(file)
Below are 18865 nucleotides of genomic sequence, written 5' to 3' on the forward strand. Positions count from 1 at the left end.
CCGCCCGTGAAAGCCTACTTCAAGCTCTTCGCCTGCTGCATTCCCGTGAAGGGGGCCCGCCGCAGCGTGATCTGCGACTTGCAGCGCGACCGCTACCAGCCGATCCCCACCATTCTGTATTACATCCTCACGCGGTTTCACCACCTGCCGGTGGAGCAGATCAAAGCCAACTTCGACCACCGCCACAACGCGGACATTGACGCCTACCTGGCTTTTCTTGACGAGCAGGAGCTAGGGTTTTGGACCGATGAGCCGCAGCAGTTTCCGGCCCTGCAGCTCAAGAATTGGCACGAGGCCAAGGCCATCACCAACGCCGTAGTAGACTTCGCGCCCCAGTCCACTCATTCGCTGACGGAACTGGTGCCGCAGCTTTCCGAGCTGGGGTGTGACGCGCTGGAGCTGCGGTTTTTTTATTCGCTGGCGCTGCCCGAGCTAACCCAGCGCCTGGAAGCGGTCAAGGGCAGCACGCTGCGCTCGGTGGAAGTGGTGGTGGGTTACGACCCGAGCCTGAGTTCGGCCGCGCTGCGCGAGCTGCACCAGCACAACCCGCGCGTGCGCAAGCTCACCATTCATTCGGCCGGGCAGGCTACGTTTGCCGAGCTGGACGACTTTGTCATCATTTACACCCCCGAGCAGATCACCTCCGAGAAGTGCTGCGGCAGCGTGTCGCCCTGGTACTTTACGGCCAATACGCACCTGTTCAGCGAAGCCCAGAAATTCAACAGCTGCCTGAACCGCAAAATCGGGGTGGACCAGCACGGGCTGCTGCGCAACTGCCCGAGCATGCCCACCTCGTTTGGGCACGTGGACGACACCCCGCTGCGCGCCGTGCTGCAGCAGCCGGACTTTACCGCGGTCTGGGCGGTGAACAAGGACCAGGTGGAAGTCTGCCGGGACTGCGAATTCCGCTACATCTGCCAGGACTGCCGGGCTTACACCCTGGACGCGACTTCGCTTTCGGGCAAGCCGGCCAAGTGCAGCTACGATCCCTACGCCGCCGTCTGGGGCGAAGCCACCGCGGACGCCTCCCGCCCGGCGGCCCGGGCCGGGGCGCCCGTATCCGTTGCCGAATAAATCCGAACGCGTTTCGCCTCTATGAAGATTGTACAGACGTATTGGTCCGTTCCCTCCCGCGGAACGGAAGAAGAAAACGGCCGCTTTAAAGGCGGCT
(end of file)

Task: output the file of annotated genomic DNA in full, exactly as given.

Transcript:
Below are 18865 nucleotides of genomic sequence, written 5' to 3' on the forward strand. Positions count from 1 at the left end.
CCGCCCGTGAAAGCCTACTTCAAGCTCTTCGCCTGCTGCATTCCCGTGAAGGGGGCCCGCCGCAGCGTGATCTGCGACTTGCAGCGCGACCGCTACCAGCCGATCCCCACCATTCTGTATTACATCCTCACGCGGTTTCACCACCTGCCGGTGGAGCAGATCAAAGCCAACTTCGACCACCGCCACAACGCGGACATTGACGCCTACCTGGCTTTTCTTGACGAGCAGGAGCTAGGGTTTTGGACCGATGAGCCGCAGCAGTTTCCGGCCCTGCAGCTCAAGAATTGGCACGAGGCCAAGGCCATCACCAACGCCGTAGTAGACTTCGCGCCCCAGTCCACTCATTCGCTGACGGAACTGGTGCCGCAGCTTTCCGAGCTGGGGTGTGACGCGCTGGAGCTGCGGTTTTTTTATTCGCTGGCGCTGCCCGAGCTAACCCAGCGCCTGGAAGCGGTCAAGGGCAGCACGCTGCGCTCGGTGGAAGTGGTGGTGGGTTACGACCCGAGCCTGAGTTCGGCCGCGCTGCGCGAGCTGCACCAGCACAACCCGCGCGTGCGCAAGCTCACCATTCATTCGGCCGGGCAGGCTACGTTTGCCGAGCTGGACGACTTTGTCATCATTTACACCCCCGAGCAGATCACCTCCGAGAAGTGCTGCGGCAGCGTGTCGCCCTGGTACTTTACGGCCAATACGCACCTGTTCAGCGAAGCCCAGAAATTCAACAGCTGCCTGAACCGCAAAATCGGGGTGGACCAGCACGGGCTGCTGCGCAACTGCCCGAGCATGCCCACCTCGTTTGGGCACGTGGACGACACCCCGCTGCGCGCCGTGCTGCAGCAGCCGGACTTTACCGCGGTCTGGGCGGTGAACAAGGACCAGGTGGAAGTCTGCCGGGACTGCGAATTCCGCTACATCTGCCAGGACTGCCGGGCTTACACCCTGGACGCGACTTCGCTTTCGGGCAAGCCGGCCAAGTGCAGCTACGATCCCTACGCCGCCGTCTGGGGCGAAGCCACCGCGGACGCCTCCCGCCCGGCGGCCCGGGCCGGGGCGCCCGTATCCGTTGCCGAATAAATCCGAACGCGTTTCGCCTCTATGAAGATTGTACAGACGTATTGGTCCGTTCCCTCCCGCGGAACGGAAGAAGAAAACGGCCGCTTTAAAGGCGGCT